Priam asked him whether the body of his son were still in the camp, or whether it had already been devoured by wild beasts Hermes answered: “It looks as if he had died but yesterday; the gods have surely preserved it from all harm.”
And it was even as he said, for the gods had themselves taken care of the body, so that it had neither been injured by time nor by the constant dragging in the dust.
By the time they reached the wall of the camp, it was quite dark. The gate was fastened with strong bars, and behind it watchmen were stationed. But the might of the god threw the watchmen into a deep sleep, and the door opened of its own accord. When they reached the tents of Achilles, Hermes told the king who he was and immediately vanished.
Achilles was sitting in his tent, buried in thought, when he suddenly felt his hand grasped and kissed, and saw kneeling at his feet the sorrowful old man, whom he at once recognized.
Priam said to him: “Be pitiful and give me the body of my son, for which I offer a goodly ransom. Thy father grieves because thou art away from him, but I am far more unhappy than he, for I have lost the greater number of my sons, and now the best and dearest of them all; and so great is my misery, that I am constrained to kiss the hand which has slain my son.”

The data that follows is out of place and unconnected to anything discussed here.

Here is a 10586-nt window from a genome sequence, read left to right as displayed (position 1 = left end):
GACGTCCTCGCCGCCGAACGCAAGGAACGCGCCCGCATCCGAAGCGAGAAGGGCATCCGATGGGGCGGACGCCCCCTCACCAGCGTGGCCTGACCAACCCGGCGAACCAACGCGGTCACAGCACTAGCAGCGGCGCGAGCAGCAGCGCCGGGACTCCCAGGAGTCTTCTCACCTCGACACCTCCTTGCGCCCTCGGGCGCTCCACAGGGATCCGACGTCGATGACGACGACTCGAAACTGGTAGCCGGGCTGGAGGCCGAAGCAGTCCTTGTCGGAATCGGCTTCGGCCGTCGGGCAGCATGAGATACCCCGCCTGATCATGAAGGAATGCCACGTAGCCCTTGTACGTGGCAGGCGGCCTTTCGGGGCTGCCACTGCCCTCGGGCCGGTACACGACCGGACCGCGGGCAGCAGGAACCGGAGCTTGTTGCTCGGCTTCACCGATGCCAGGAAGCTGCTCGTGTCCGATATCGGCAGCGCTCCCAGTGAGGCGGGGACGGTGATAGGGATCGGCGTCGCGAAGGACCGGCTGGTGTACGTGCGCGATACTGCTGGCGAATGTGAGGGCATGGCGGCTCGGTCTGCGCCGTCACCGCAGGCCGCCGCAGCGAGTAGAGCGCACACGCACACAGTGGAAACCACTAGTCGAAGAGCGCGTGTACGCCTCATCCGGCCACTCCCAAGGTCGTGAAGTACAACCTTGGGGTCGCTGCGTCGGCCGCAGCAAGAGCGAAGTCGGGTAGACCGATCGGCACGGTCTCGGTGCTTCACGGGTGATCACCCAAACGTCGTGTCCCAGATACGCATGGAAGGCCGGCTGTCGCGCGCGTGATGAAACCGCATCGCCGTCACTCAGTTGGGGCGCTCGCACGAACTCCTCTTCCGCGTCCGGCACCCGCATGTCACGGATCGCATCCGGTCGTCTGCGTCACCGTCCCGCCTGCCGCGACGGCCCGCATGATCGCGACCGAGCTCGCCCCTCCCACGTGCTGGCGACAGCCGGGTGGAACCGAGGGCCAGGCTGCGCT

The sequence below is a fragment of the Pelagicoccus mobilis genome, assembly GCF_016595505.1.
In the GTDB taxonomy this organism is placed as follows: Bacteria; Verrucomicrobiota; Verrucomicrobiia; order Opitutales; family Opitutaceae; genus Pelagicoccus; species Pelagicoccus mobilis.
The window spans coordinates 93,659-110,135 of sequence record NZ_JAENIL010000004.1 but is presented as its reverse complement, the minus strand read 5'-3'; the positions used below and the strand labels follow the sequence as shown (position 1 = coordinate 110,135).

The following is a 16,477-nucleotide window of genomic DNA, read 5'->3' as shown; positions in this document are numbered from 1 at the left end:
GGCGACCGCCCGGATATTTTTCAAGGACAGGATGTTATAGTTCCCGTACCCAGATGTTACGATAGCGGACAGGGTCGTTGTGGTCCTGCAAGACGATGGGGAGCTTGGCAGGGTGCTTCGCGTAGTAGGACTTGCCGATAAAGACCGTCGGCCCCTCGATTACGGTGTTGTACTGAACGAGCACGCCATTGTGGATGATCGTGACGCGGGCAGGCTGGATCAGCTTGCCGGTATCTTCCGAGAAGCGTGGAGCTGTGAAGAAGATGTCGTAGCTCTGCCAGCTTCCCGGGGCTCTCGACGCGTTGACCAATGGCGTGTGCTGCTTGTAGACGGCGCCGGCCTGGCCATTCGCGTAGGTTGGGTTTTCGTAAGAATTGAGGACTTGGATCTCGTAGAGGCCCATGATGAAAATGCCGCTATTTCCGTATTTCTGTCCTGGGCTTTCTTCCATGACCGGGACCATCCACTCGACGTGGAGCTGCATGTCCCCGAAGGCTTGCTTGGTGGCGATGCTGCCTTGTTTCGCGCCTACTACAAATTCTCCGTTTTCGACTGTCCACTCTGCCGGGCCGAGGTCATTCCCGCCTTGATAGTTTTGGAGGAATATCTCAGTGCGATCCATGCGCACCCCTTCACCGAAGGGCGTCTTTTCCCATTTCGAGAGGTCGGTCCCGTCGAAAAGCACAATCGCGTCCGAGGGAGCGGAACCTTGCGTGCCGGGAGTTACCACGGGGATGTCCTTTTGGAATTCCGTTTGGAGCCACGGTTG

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Achilles was touched at the allusion to his own father; moreover, the gods had softened his heart, and his anger had in some degree spent itself. Gently he bade the old man stand up and said that he would grant his request. He went out to see about the exchange, but took care to leave Priam in the tent, for he feared lest the sight of his son’s corpse should move the father to curse him, and that then his own wrath at the death of Patroclus would break forth anew and he might be tempted to slay the old man.
The ransom was taken down from the chariot, and in its stead was placed the body, which had meanwhile been washed and anointed by the women, and which was now wrapped in a splendid covering and laid upon a bier. After this, Achilles returned to the tent and pressed the king to eat and drink. He had moreover couches prepared for the king and the herald in the front part of his tent, and the two old men rested peacefully under his roof. Before daybreak, however, Hermes appeared again and bade them hasten home.
Quickly the horses and mules were harnessed, and the chariots passed unnoticed between the tents of the sleeping Greeks and through the gate, which again opened to them of its own accord. Hermes went with them as far as the stream, and by the time the sun had risen they had almost reached the city. The king’s sons were watching from the walls and, as soon as they saw him approaching, they hastened to meet him. All the citizens followed them also, weeping aloud when they caught sight of the shrouded corpse.
The funeral solemnities lasted for twelve days, and during all that time the Trojans were left undisturbed by the Greeks, for Achilles had promised the king, unasked, that for so long a time he would restrain the Greeks from the battle.